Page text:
For this week’s question, we turned to a panel of RevGals with special knowledge. They are the ring and Facebook group members who are published authors. Here is the question posed to them:
This is more a writerly question than a pastorly question, but I would be curious to hear from some RevGals who have published books about their experience. What was the process of approaching the publisher? And suggestions for would-be published writers? Pitfalls? Unexpected delights? Thanks!
We have some wonderful answers from a range of authors. I am grateful to each of them for taking the time.
I don’t have a lot of info comparing different publishers to one another. I knew I wanted to go with Chalice Press because of their relationship with the Young Clergy Women Project. (In fact, if the letter-writer fits that demographic, I’d encourage her to work with TYCWP.) In choosing a publisher, it’s a good idea to see who publishes the books you love to read and/or books that are similar to the one you want to write, and contact those.
Oooo, I do enjoy conversations about publishing as well as opportunities to encourage others in their publishing ventures! There are multiple paths to publication — blogging and tweeting are forms of publishing! — but naturally I can only speak to the path I’ve experienced. My first book was published after successfully connecting my unsolicited manuscript to a publisher that needed a book like mine in its line-up. Several tips and observations based on my experiences:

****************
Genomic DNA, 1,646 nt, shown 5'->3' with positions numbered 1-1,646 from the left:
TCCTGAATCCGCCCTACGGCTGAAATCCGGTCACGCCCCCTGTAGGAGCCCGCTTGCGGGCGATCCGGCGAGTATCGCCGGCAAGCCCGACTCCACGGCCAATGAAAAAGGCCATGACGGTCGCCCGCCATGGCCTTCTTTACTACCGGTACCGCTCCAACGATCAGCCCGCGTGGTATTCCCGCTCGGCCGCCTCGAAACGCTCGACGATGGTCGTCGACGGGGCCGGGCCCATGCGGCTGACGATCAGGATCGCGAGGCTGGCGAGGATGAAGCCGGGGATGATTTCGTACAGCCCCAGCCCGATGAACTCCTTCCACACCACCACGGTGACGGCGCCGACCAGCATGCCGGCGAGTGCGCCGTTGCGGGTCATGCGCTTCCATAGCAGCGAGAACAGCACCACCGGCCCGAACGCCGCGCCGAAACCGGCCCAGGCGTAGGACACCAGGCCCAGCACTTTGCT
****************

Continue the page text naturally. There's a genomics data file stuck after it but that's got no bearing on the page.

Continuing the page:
- Read The Complete Idiot’s Guide to Getting Published or a comparable guide book. Seriously. Although the death of printed material is widely predicted, until then old-fashioned books are still around as are old-fashioned publishers! A guide book to publishing provides helpful insights into the hows & whys of the publishing industry, including that most essential perspective: that your writing, while intrinsically valuable because you wrote it, has to be financially valuable to a publisher in order to print & sell it.